I agree that this is not a question that can be answered on a web site. There may be some way to protect yourself from a deficiency judgment, however the way to find out is to consult an asset protection attorney and discuss all the details of your situation with him or her. I am extremely familiar with asset protection, and the one thing I can tell you for sure is that there is no "cookie cutter" approach that is safe to rely on - everything depends on the specific details of your case and your assets. Most real estate attorneys do not do have training in asset protectioin; these are asset protection issues and it is an asset protection expert you need. to speak to.
However, to be clear, if you are at risk for a deficiency judgment, you are likely to have to worry about it for far longer than five years. The creditor has five years after the short sale or foreclosure judgment to BEGIN the process of seeking a deficiency judgment, and then it takes however long for that matter to be resolved. Once the creditor OBTAINS a deficiency judgment, the deficiency judgment has a potential life of 20 YEARS. As I have explained here many times, a deficiency judgment is a very very dangerous matter, and one that will last (and follow you wherever you go) for a very long time. For that reason, I wrote a Legal Guide entitled Deficiency Judgments in Florida after Foreclosures or Short Sales which is located at http://www.avvo.com/legal-guides/ugc/deficiency-judgments-after-foreclosures-1
Please note that the above is not intended as legal advice, it is for educational purposes only. No attorney-client relationship is created or is intended to be created hereby. You should contact a local attorney to discuss and to obtain legal advice.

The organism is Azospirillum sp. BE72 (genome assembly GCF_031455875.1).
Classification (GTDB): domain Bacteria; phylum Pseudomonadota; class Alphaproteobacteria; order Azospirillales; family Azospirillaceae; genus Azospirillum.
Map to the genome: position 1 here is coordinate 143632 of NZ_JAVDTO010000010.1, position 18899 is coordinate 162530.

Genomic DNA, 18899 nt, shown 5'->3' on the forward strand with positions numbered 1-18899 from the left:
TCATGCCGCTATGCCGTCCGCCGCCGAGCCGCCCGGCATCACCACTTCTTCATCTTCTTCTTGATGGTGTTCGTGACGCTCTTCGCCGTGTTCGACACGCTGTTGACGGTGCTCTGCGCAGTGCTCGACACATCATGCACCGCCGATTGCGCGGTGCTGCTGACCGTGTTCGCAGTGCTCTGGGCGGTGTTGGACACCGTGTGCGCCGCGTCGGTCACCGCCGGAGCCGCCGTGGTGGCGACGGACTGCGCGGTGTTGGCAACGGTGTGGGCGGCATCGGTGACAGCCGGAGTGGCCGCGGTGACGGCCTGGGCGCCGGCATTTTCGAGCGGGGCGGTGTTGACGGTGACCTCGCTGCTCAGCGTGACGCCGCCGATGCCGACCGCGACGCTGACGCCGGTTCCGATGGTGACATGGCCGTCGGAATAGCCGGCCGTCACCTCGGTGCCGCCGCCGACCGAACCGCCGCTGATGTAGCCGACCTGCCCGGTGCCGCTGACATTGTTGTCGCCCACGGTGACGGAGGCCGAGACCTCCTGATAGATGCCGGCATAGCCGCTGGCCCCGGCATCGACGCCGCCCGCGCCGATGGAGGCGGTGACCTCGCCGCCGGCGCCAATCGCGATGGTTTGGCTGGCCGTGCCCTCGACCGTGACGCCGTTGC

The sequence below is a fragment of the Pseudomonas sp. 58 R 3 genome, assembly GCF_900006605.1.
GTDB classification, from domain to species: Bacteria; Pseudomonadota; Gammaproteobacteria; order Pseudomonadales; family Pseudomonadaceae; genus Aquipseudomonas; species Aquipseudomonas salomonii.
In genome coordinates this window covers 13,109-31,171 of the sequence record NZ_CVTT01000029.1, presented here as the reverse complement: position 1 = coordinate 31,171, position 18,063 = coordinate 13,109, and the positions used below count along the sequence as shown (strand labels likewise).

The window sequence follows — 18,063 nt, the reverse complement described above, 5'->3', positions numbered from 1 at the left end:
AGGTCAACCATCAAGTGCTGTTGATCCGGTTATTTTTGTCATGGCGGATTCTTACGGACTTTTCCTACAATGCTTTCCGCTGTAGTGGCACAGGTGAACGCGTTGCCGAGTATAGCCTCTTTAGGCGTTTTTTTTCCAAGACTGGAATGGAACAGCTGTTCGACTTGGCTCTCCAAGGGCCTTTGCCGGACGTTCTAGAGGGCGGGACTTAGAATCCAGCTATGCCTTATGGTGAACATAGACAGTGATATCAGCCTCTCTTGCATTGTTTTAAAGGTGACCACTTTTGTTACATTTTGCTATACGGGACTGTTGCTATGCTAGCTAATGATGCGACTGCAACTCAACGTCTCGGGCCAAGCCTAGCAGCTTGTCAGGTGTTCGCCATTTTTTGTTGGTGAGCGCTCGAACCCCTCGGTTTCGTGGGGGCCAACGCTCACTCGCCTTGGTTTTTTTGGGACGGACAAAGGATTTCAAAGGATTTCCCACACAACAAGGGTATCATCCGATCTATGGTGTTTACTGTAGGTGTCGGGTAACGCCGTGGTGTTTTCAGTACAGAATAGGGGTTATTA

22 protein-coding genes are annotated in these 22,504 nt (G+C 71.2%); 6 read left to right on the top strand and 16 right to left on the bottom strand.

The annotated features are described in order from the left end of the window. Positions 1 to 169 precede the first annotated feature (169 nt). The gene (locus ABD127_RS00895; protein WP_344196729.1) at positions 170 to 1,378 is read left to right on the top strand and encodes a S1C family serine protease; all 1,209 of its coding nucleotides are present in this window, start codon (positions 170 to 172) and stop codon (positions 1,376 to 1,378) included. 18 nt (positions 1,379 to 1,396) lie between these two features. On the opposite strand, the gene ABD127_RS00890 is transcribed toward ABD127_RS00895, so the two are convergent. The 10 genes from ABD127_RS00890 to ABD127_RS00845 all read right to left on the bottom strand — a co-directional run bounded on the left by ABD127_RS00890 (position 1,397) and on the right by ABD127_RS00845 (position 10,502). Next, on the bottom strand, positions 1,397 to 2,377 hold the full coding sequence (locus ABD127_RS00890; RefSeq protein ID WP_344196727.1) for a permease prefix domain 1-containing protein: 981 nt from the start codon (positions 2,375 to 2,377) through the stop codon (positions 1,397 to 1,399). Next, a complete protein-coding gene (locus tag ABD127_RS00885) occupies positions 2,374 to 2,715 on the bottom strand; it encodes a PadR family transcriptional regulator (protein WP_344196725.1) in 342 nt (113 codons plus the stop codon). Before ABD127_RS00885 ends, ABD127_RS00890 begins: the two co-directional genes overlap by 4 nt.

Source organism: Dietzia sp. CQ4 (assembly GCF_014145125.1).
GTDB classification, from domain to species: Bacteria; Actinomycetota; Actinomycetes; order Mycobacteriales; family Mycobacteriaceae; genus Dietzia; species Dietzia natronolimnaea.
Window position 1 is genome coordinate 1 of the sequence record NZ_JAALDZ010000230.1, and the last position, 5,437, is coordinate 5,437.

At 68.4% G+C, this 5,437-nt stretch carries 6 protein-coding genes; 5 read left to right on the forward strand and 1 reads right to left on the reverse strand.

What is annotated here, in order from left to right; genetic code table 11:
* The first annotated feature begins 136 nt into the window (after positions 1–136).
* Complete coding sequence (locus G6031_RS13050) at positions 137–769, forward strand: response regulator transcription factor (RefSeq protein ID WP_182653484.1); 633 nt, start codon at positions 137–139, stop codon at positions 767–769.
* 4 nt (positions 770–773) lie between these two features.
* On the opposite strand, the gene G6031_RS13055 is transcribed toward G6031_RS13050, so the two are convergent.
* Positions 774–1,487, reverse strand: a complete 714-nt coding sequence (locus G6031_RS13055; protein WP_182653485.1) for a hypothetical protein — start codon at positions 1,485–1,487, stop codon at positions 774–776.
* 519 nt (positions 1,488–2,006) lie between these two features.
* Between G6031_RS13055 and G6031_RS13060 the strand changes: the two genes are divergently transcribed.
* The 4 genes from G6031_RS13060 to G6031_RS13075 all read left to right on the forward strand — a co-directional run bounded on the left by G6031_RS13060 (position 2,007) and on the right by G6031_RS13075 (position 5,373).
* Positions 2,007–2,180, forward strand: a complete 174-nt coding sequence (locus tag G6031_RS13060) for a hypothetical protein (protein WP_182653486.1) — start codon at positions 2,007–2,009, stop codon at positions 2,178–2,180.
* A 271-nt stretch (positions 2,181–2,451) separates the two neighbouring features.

Our firm frequently receives "asset protection" type questions from borrowers and it is difficult to give you a definitive answer based upon the incomplete information that you have provided. This is a situation that screams "go meet with a real estate attorney." There are many strategies that can be employed on a case-by-case basis in order to potentially protect assets from creditors. These strategies may include settling with the creditor, filing bankruptcy, and putting assets into exempt categories such as homestead real estate, IRAs or life insurance.
Go sit down with someone . . .the only bad thing about these questions and answer forums online is that people ask questions get answers and then ask more questions. Eventually folks have to take some defensive action. Not picking on you lots of people do it. It is just that if 3 or 15 attorneys all tell you the same thing free of charge...its probably good advice.